Coaching Hoop Running
John Riches writes:
I will make some suggestions, but it can depend on the particular way in which the player is "jabbing"; e.g. whether he is cramping his hoop-running action by using a weird grip (perhaps with one or both hands down near the head of the mallet), or bending too far forward, or using jerky body movements (knees or trunk). These may need to be corrected, and that could be a longer process.
First, place a ball on the yard-line in front of hoop 1, and another ball 2-3 yards in-lawn from it. Tell him to play the in-lawn ball and roquet the yard-line ball. He will probably not jab on this stroke, but whether or not he does, ask him to do it again, but keep both balls on the court. That is, neither ball must cross the boundary, so he will have to swing more slowly (or gently).
He will now probably use very little back-swing, so ask him to do the same, but use a full swing, taking the mallet well back and following well through. This he may find difficult for a start, and there may be body movement that needs controlling or eliminating.
Eventually (it may take 3-4 such practice sessions on different days) he should be able to use a long, slow, smooth swing to roquet the yard-line ball without either ball going out.
This is the type of swing you want him to use (at least initially) in hoop running, but if you put his ball a yard in front of hoop 1 and ask him to run it with the same long, slow swing, he will not be able to do it. He is almost certain to jab again, even though he is not playing a game and has no reason to be nervous. The jabbing is largely a nervous reaction, but it has become habitual as well as involuntary.
The next stage could be to remove the hoop from the ground and place a ball 2 yards behind the holes. Lie your mallet on the ground a further yard from the hoop-holes, then place his ball about a yard in front of the hoop-holes and ask him to hit his ball between the holes and roquet the other ball so that neither ball reaches your mallet.
When he can do this, replace the hoop and see whether he can now run the hoop using the same long, slow, smooth swing.
Next, he must start to set reasonable and achievable goals for himself when he plays a game. For example, his main aim in the next game could be to run the first hoop using the practised action - forget about whether or not he makes the hoop, and count it as a great success if on this occasion he uses the desired action without jabbing, even though he may fail to make the hoop. There may need to be further sessions with the coach who will want feed-back from the player about what happens when the coach is not there watching, and will probably need to work with the player on the things he should be thinking about during a game as he prepares to run a hoop; and also, importantly, how best to use the hit-up time to re-inforce the action he has been practising.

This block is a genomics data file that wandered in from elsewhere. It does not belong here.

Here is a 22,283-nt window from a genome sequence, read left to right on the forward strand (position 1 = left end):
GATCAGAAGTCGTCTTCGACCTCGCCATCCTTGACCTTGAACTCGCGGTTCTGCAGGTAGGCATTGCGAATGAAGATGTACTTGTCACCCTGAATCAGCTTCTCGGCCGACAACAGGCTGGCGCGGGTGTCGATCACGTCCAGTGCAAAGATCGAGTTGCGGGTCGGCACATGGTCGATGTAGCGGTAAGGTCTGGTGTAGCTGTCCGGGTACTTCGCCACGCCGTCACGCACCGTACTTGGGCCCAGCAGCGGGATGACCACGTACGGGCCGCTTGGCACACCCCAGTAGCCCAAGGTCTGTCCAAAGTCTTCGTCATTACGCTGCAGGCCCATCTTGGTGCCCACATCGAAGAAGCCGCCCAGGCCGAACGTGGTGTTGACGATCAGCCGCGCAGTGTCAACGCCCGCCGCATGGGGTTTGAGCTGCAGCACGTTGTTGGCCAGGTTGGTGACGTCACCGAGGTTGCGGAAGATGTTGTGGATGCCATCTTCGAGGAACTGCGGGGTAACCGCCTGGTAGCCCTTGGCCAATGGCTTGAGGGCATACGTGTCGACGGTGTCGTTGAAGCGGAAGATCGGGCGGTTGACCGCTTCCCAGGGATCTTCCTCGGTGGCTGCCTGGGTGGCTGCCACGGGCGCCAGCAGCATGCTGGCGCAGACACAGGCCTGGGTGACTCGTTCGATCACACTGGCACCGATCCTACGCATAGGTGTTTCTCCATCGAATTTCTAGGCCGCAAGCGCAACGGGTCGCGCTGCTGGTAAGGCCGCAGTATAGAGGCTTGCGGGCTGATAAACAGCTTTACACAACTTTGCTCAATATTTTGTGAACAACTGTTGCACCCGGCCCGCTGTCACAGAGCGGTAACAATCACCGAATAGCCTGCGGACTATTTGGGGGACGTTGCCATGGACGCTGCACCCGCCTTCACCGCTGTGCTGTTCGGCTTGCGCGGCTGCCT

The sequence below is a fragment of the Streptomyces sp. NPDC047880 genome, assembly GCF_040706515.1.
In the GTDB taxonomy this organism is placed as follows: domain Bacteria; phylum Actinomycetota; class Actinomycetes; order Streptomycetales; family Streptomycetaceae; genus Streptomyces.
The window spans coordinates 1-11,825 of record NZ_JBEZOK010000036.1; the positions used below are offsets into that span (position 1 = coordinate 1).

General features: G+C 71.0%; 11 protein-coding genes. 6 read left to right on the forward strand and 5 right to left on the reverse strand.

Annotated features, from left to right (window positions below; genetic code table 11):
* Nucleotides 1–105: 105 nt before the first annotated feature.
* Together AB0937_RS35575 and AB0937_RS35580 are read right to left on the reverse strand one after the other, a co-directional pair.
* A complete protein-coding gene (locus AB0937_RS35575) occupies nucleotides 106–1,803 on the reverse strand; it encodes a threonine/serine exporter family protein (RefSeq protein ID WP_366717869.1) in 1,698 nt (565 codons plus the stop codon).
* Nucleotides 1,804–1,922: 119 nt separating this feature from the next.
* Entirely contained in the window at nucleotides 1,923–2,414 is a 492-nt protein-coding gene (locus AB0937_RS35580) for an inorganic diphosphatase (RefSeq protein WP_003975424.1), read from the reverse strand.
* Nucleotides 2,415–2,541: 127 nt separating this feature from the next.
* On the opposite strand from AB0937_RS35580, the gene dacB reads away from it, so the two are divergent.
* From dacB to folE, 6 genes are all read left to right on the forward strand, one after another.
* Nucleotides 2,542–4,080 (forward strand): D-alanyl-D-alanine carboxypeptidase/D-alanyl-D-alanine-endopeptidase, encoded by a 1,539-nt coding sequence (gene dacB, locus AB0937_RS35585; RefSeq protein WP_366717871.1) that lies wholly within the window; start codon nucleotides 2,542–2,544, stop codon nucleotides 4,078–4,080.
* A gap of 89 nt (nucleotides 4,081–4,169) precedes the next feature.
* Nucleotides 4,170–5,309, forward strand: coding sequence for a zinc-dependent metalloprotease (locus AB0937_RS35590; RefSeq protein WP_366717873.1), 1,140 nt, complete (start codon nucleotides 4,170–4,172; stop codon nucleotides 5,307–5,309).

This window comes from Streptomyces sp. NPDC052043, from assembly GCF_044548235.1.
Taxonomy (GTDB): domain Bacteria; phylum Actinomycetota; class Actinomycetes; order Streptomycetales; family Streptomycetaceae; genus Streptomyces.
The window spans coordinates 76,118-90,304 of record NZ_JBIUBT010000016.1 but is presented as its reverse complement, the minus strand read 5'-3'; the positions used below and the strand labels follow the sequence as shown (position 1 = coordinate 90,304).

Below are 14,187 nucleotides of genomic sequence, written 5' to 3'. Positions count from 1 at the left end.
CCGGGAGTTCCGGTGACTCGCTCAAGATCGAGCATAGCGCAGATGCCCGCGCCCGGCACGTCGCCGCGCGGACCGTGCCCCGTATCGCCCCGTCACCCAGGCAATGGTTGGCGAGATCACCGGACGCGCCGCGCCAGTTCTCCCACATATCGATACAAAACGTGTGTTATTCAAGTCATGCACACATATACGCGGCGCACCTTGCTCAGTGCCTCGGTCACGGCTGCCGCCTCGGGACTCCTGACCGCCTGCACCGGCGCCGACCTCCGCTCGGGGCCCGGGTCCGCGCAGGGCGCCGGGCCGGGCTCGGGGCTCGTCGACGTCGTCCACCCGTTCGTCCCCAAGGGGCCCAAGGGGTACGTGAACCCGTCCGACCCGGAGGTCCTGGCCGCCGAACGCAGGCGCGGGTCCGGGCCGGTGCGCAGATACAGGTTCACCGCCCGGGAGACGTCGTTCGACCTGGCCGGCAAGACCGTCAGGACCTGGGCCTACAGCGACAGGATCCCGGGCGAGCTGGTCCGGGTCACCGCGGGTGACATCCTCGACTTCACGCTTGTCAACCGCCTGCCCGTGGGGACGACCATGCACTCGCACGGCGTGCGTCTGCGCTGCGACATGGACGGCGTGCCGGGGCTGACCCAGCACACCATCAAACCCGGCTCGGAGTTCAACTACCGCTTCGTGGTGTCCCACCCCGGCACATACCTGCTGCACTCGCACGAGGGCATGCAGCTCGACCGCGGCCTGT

Running sidey hoops is likely to present another challenge which may need further explanation and practice regarding what to look at, what to think about, and the setting of revised goals. Ideally, there should be available to coaches a book of "case studies" on the various coaching methods used by experienced coaches to overcome particular problems, with all the details of what they did, how long they spent on each aspect, the psychology used, and an assessment of the effectiveness. Perhaps some day this will become a reality. A top-level accredited coach should have been required to build up a set of such "case studies" as part of his training, although one would expect it to cover only a few of the main problems he has tried to deal with.
If, as with most jabbers, there is body movement causing problems, then you will need to find similar ways of eliminating it, though not all body movement is necessarily bad. One useful trick here is to get the player to imagine that he is a mechanical robot, able to move only his arms which are hinged at the shoulders. Nothing else (i.e. no other joint) can move, including his elbows and wrists, except that the elbows can extend slightly to keep the mallet-head moving low along the ground during the follow-through, rather than lifting it upward.
There are many other ideas, coaching techniques and practice routines that a good coach should be aware of and which may work for particular players with their own peculiar types of jabbing and jerking, but this should give you an idea of how much there is to know and what can be involved - and this is only one possible problem in one type of stroke!
Perhaps you can understand now why I say that someone who does not know such things, and has only ever thought deeply about his own game (and may not even have done that), even if he is a world champion, is not likely to prove effective as a coach. All he will be able to do is say to the player, "You are jabbing at your hoops; you will never be able to run them consistently that way". The player knows this already - he is fully aware that he is jabbing and that he cannot run hoops consistently. Such "advice" is worse than useless unless you can show him how to overcome the problem and help him do it. Or a good player may advise him to take a shorter (or longer) back-swing, neither of which alone will make much difference.
Unfortunately, there are some very good players who imagine themselves to be capable coaches, although they have had no training, and who fail to recognise that that well-trained and accredited coaches are a necessity, even for the top players themselves, but especially for those further down the order who are keen to improve and willing to spend time working on their game. It is essential to get the best advice so as to ensure that in practising you are not simply re-inforcing bad habits.
This is also why every country or state should have a well-organised coach training and accreditation programme.
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